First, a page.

In operation, the waste gate actuator undergoes substantial stress due to the nature of the conditions under which the turbocharger operates. In addition to the normal wear and tear associated with engines, the exhaust gases have corrosive properties that tend to deteriorate the diaphragm. Another important source of stress particularly on waste gate actuator diaphragms comprises operational vibration. Vibration can cause the edges of the diaphragm nearest to the housing to prematurely wear through contact between the diaphragm and the housing. Perhaps even more importantly, the repetitive operational displacement of the diaphragm comprises a substantial influence on the deterioration and subsequent failure of diaphragms. Thus, the diaphragm must both be flexible and durable, which has proved a troublesome combination for prior art designs. In particular, many prior art diaphragms for waste gate actuators are comprised of a combination of a proprietary fabric material like Nomex® and a thermoplastic or rubber material. The former provides flexibility while the latter provides durability. However, in practice even this design is subject to failure through repetitive use. Also, the combination is expensive and difficult to manufacture due to the combination of the two materials and the expensive of the woven fabric like materials. Other prior art attempts to improve the useful life of waste gate actuator diaphragms include increasing the thickness to improve durability, however, this comes at the expense of flexibility. In addition, some prior art diaphragms selectively vary the thickness of the diaphragm in order strengthen those portions that are most susceptible to failure. This approach, however, increases the cost and difficulty of manufacture.
Thus, a need exists for an improved diaphragm for a turbocharger waste gate valve actuator.
An object of the present invention comprises providing a waste gate valve actuator for use with a turbocharger having a flexible and durable thin non-fabric diaphragm substantially uniform in thickness.
These and other objects of the present invention will become apparent to those skilled in the art upon reference to the following specification, drawings, and claims.
The present invention intends to overcome the difficulties encountered heretofore. To that end, a waste gate valve actuator is provided for use with a turbocharger having a flexible and durable thin non-fabric diaphragm substantially uniform in thickness. The actuator comprises a cover and a bottom can joined at a crimp to the cover to form an interior cavity. A piston is located in the interior of the actuator comprising a piston cup located at an upper end and a rod depending downward to a lower end. A spring is captured between the piston cup and the bottom can for exerting a biasing force on the piston. Also provided is a non-fabric durable and flexible diaphragm of substantially uniform thickness, with a crimp end for air tight securement within the crimp, a top, and a convoluted side therebetween, wherein the diaphragm divides the interior of the actuator into an upper pressure chamber and a lower chamber at atmosphere with the piston located in the lower chamber. An air inlet introduces a pressurized substance into the pressure chamber whereby the introduction of a sufficient amount of the pressurized substance will exert sufficient pressure on the diaphragm to overcome the biasing force of the spring and force the piston downward a sufficient distance to actuate the waste gate valve of the turbocharger.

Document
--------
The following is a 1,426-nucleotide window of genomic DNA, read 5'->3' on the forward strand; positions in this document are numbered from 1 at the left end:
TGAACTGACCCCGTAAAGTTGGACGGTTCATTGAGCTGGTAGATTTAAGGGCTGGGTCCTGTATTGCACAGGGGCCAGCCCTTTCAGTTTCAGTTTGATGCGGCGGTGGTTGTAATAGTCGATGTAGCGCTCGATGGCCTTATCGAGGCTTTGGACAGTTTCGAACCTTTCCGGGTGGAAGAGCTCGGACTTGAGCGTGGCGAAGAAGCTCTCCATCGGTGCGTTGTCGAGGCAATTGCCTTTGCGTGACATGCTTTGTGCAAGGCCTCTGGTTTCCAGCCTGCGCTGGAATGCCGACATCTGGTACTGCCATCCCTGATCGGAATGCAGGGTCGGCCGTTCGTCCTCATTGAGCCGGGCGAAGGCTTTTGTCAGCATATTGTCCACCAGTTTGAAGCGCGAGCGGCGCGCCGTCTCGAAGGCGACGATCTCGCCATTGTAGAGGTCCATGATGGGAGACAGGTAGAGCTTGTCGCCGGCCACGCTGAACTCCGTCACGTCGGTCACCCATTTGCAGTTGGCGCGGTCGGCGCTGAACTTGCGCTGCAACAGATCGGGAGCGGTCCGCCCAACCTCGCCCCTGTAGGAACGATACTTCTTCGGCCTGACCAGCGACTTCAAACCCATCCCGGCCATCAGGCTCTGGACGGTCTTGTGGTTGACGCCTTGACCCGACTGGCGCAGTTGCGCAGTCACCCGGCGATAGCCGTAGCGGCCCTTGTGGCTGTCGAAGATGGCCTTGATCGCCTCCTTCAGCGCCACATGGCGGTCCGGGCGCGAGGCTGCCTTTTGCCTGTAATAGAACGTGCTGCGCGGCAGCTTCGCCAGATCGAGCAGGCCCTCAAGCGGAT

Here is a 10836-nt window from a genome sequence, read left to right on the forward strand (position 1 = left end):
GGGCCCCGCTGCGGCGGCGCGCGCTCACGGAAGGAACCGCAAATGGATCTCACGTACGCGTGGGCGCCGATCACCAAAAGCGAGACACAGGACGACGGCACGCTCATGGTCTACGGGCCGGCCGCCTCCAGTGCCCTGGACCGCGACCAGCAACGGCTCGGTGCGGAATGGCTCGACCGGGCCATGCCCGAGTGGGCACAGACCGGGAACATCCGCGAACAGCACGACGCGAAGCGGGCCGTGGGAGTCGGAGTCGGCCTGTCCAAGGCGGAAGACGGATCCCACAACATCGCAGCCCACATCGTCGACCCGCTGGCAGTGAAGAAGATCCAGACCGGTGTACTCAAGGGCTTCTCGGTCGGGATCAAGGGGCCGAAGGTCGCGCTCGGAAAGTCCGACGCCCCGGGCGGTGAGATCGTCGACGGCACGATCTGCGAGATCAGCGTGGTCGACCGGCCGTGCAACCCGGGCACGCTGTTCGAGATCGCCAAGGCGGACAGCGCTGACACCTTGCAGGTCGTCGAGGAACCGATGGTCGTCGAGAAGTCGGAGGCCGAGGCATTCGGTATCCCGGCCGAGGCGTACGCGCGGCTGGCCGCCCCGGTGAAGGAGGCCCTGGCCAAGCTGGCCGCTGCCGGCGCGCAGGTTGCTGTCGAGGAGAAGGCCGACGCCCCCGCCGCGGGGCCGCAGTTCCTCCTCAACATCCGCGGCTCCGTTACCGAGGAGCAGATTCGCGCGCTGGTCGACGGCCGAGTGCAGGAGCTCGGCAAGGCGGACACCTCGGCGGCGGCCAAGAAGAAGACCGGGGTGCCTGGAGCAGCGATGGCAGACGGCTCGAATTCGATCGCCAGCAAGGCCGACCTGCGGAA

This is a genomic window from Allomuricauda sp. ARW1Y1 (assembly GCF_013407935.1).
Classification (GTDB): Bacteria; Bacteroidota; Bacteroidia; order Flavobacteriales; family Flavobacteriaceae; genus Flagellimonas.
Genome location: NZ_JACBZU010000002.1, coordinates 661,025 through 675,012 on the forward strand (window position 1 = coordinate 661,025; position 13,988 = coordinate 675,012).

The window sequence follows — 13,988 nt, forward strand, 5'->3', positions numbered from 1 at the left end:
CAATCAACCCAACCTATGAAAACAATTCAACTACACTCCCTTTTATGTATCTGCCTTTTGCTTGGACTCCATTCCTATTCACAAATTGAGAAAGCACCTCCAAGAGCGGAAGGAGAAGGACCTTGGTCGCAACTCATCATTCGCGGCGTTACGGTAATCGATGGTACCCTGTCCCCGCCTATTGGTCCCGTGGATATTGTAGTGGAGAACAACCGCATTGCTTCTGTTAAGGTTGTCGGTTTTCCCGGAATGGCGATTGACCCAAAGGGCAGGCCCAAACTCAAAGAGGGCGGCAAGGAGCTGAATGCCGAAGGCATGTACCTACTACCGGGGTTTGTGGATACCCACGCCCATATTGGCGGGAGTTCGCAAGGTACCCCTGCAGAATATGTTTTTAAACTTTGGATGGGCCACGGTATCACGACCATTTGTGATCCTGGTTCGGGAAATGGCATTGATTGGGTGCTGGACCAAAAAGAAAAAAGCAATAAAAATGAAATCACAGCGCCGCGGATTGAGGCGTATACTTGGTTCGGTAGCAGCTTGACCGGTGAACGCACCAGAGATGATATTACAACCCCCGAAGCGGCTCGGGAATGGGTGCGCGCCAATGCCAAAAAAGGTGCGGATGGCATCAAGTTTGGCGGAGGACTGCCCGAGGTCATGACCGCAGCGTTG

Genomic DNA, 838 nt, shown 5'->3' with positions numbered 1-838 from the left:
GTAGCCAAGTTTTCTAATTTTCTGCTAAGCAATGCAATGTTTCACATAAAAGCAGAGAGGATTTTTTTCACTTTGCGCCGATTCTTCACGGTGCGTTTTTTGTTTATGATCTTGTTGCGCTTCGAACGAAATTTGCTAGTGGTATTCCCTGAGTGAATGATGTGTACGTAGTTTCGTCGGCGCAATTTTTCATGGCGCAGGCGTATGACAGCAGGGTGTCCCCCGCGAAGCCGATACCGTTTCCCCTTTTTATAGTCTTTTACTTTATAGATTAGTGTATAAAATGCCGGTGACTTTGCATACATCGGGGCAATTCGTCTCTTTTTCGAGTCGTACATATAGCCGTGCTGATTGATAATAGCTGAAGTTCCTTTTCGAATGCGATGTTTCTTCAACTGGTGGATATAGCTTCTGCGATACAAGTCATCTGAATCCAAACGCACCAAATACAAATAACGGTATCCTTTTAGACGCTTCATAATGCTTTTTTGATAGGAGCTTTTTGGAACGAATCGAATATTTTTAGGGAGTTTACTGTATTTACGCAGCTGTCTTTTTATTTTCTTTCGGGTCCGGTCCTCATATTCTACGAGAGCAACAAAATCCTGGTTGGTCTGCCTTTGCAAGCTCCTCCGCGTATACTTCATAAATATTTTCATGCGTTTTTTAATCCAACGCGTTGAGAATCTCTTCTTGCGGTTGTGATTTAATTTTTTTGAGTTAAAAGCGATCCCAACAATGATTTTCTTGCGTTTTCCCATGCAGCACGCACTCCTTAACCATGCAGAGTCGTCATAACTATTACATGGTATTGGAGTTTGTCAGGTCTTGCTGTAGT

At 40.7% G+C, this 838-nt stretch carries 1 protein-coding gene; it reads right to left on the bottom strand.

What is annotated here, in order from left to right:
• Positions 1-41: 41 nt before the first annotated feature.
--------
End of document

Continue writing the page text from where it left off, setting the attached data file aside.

FIG. 1a shows a top view of a waste gate valve actuator for a turbocharger.
FIG. 1b shows a side cross sectional view of the waste gate valve actuator taken along the line A—A shown in FIG. 1a.
FIG. 2a is a bottom view of a diaphragm of the waste gate valve actuator.
FIG. 2b is a side cross sectional view of the diaphragm taken along the line A—A shown in FIG. 2a.
FIG. 2c is a cross sectional view of a ribbed portion of the diaphragm taken along the line B—B shown in FIG. 2b.
FIG. 3 is a reproduction of a photograph of the waste gate actuator in operational position on the turbocharger.
In the Figure, FIG. 1 shows a waste gate valve actuator 10 for a turbocharger (shown partially in FIG. 3). The actuator 10 comprises a cover 12 and bottom can 14 that define the perimeter and interior of the actuator 10. The cover 12 and bottom can 14 are joined by crimp 36 extending around the circumference of the actuator 10, whereby an upward extending portion 46 of an outward lip 50 on the bottom can 14 is crimped downward and around a mating lip 48 on the cover 12 to from the circumferential crimp 36.
The interior of the actuator 10 is divided in two generally by a diaphragm 22 into a pressure chamber 20 and a lower chamber 5 at atmosphere. An air inlet 18 provides a fluid communication port of the introduction into the pressure chamber 20 of a pressurized substance like air, engine exhaust, and the like.